Study Abroad in Paris, France - Catholic University (ILCF)

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Study Abroad in Paris (Catholic University of Paris, ILCF): Courses

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All courses are subject to change at the discretion of the Institut de Langue et de Culture Françaises. For the most current course listings please contact the AIFS Admissions Officer. Recommended credits are shown in parentheses.

Please note that the ILCF issues ECTS (European Credit Transfer and Accumulation System) credits. Language levels are defined according to the Common European Framework of Reference for Languages (CEFR) and will be listed on your transcript on completion of the program.


French Language and Liberal Arts Program

All students take a French language course. Students are placed into the appropriate level determined by a placement test taken online before arrival in Paris and an oral test taken upon arrival in Paris.

French Language Courses

The French language course aims to enable students to communicate effectively in both written and spoken French. Through classes in phonetics, grammar, conversation and French life, students learn to express themselves in most everyday situations.

Students are required to take one of the following French language courses for a recommended 14-credits.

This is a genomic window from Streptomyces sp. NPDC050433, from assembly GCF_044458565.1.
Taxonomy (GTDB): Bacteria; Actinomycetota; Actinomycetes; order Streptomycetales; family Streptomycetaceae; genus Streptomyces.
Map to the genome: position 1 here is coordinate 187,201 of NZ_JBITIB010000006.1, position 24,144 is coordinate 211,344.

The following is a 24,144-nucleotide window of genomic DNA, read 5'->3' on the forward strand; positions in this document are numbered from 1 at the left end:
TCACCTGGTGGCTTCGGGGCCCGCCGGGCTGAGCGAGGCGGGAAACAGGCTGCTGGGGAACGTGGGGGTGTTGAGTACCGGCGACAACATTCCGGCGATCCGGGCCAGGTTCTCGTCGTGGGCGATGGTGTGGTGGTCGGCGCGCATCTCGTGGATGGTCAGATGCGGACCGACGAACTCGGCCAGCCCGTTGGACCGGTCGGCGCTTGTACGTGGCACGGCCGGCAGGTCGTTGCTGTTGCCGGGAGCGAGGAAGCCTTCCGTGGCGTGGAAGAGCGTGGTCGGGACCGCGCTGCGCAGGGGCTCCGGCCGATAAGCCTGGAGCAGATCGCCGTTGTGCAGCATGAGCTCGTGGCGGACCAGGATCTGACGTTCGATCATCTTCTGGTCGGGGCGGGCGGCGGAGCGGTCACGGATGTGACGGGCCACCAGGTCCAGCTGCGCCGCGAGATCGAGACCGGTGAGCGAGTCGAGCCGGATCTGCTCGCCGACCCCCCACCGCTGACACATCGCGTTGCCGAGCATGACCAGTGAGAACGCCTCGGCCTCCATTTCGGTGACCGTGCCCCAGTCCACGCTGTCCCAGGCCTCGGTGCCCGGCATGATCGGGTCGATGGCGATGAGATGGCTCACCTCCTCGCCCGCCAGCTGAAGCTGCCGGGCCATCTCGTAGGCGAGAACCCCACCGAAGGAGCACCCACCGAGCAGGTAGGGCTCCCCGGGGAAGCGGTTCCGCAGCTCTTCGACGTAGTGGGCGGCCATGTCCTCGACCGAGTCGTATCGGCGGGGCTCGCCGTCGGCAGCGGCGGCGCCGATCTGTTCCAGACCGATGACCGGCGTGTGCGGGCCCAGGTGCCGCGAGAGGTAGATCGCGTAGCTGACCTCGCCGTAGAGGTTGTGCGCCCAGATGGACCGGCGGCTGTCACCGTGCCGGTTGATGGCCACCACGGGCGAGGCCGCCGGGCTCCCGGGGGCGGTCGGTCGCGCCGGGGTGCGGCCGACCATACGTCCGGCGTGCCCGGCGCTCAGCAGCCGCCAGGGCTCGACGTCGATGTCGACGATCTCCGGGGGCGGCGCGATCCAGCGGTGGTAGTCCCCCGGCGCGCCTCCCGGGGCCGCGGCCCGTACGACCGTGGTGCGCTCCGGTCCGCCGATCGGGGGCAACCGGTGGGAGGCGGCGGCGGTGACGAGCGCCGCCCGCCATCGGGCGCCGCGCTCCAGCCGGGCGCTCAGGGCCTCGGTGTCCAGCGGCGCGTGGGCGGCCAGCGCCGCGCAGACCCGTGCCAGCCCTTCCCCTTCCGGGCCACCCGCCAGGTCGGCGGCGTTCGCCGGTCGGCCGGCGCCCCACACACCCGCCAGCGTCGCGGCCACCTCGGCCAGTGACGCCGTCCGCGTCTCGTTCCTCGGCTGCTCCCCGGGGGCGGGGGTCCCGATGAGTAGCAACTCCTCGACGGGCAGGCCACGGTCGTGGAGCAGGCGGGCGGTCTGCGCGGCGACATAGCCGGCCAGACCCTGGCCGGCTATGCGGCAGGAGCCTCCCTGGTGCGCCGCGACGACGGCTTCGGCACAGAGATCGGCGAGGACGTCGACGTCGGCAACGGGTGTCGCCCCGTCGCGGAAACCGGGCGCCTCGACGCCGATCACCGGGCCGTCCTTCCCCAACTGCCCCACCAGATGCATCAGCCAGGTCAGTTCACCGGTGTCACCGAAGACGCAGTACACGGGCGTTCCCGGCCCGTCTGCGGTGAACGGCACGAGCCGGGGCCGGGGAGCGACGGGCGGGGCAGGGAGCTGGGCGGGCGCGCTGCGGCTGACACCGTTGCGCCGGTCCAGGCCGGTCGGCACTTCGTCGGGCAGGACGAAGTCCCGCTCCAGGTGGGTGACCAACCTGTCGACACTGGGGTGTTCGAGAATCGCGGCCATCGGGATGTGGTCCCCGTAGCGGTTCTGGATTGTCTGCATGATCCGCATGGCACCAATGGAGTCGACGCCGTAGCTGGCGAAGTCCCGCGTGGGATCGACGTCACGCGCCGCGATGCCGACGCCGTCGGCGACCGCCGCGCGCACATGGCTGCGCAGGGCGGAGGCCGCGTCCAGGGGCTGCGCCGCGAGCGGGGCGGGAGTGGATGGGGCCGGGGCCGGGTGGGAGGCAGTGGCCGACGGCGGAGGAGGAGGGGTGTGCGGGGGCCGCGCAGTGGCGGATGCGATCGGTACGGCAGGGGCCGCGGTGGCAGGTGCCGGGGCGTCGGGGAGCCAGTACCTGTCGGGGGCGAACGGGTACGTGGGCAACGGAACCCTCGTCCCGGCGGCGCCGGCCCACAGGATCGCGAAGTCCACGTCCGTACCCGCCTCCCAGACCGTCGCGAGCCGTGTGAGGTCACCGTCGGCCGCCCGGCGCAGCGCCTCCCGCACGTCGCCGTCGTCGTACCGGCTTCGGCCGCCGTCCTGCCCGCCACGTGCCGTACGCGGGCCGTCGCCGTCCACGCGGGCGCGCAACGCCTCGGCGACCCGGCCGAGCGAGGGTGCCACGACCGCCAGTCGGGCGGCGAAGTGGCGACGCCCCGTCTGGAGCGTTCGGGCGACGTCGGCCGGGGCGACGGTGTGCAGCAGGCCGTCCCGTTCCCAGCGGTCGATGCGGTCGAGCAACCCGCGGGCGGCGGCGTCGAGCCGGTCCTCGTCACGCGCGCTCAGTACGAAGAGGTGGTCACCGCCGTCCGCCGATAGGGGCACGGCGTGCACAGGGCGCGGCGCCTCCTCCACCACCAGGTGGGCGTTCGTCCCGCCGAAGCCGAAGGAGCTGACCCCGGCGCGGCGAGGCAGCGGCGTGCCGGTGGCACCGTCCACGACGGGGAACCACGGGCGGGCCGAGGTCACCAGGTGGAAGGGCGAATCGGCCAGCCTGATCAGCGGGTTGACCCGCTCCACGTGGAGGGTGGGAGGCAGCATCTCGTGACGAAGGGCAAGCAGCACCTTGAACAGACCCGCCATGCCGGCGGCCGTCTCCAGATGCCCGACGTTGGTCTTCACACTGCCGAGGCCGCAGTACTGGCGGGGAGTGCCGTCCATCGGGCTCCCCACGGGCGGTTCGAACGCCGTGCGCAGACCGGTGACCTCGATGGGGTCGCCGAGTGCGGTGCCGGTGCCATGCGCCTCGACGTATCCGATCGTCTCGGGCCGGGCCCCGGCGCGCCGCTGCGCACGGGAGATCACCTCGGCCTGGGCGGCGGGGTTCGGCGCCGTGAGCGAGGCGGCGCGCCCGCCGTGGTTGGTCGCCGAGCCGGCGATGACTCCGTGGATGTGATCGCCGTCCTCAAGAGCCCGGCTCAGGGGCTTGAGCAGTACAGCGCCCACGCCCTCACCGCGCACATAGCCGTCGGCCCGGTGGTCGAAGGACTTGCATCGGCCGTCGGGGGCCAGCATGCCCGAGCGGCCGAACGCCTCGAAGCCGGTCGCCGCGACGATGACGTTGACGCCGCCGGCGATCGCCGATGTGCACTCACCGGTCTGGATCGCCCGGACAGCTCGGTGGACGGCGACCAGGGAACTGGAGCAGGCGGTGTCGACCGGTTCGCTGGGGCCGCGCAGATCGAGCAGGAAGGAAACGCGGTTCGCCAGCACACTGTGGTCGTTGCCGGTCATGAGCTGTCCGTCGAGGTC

Semester Program French Courses

French 131 (14)
Beginner French

The Beginner classes introduce students to the rudiments of the French language. They learn to introduce themselves, to give and respond to simple greetings, to express their nationality and age. Vocabulary work focuses on numbers, colors, clothes, the family, the calendar and items encountered in the home. Working in the present tense, students learn to buy, order and pay for things as well as to express their likes and dislikes.

French 132 (14)
Elementary French

The elementary French classes aim to teach students to understand common phrases that they will encounter in daily life. They learn to answer basic questions and to ask for information on familiar subjects. Students discuss their habits, daily activities and personal experience and learn to give opinions. They are able to make comparisons and use both the simple future and simple past tenses. They work at expressing obligation, desire, future plans and past experience.

French 232 (14)
Intermediate French